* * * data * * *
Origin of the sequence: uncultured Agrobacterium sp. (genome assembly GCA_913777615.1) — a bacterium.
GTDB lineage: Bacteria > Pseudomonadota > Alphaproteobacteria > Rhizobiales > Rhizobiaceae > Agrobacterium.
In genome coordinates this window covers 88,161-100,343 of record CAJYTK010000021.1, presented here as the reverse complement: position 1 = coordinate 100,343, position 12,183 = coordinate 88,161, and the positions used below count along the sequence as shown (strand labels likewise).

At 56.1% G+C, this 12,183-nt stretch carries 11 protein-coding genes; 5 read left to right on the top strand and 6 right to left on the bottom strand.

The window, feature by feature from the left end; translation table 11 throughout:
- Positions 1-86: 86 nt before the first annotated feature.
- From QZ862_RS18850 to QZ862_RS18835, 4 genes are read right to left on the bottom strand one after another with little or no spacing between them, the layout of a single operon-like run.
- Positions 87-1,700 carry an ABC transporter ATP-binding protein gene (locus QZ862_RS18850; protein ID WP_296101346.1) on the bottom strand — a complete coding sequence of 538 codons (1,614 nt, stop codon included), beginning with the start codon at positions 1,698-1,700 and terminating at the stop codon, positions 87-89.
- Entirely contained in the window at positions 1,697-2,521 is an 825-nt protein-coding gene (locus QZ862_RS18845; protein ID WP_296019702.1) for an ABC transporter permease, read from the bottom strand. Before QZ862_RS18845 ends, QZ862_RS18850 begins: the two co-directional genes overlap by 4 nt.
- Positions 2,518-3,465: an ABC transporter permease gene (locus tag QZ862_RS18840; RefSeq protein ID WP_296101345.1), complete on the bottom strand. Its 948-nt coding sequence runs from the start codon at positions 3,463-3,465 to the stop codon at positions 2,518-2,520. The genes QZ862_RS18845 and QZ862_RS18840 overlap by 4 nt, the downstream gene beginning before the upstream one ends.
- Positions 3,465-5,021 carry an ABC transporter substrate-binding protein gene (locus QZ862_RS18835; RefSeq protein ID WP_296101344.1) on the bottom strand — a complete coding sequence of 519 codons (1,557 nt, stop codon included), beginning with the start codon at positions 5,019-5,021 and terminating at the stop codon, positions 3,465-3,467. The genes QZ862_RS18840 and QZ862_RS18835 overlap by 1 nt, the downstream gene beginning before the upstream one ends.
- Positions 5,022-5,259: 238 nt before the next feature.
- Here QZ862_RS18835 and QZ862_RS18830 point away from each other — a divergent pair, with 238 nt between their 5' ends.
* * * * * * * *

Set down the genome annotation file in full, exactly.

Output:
Origin of the sequence: uncultured Agrobacterium sp. (genome assembly GCA_913777615.1) — a bacterium.
GTDB lineage: Bacteria > Pseudomonadota > Alphaproteobacteria > Rhizobiales > Rhizobiaceae > Agrobacterium.
In genome coordinates this window covers 88,161-100,343 of record CAJYTK010000021.1, presented here as the reverse complement: position 1 = coordinate 100,343, position 12,183 = coordinate 88,161, and the positions used below count along the sequence as shown (strand labels likewise).

At 56.1% G+C, this 12,183-nt stretch carries 11 protein-coding genes; 5 read left to right on the top strand and 6 right to left on the bottom strand.

The window, feature by feature from the left end; translation table 11 throughout:
- Positions 1-86: 86 nt before the first annotated feature.
- From QZ862_RS18850 to QZ862_RS18835, 4 genes are read right to left on the bottom strand one after another with little or no spacing between them, the layout of a single operon-like run.
- Positions 87-1,700 carry an ABC transporter ATP-binding protein gene (locus QZ862_RS18850; protein ID WP_296101346.1) on the bottom strand — a complete coding sequence of 538 codons (1,614 nt, stop codon included), beginning with the start codon at positions 1,698-1,700 and terminating at the stop codon, positions 87-89.
- Entirely contained in the window at positions 1,697-2,521 is an 825-nt protein-coding gene (locus QZ862_RS18845; protein ID WP_296019702.1) for an ABC transporter permease, read from the bottom strand. Before QZ862_RS18845 ends, QZ862_RS18850 begins: the two co-directional genes overlap by 4 nt.
- Positions 2,518-3,465: an ABC transporter permease gene (locus tag QZ862_RS18840; RefSeq protein ID WP_296101345.1), complete on the bottom strand. Its 948-nt coding sequence runs from the start codon at positions 3,463-3,465 to the stop codon at positions 2,518-2,520. The genes QZ862_RS18845 and QZ862_RS18840 overlap by 4 nt, the downstream gene beginning before the upstream one ends.
- Positions 3,465-5,021 carry an ABC transporter substrate-binding protein gene (locus QZ862_RS18835; RefSeq protein ID WP_296101344.1) on the bottom strand — a complete coding sequence of 519 codons (1,557 nt, stop codon included), beginning with the start codon at positions 5,019-5,021 and terminating at the stop codon, positions 3,465-3,467. The genes QZ862_RS18840 and QZ862_RS18835 overlap by 1 nt, the downstream gene beginning before the upstream one ends.
- Positions 5,022-5,259: 238 nt before the next feature.
- Here QZ862_RS18835 and QZ862_RS18830 point away from each other — a divergent pair, with 238 nt between their 5' ends.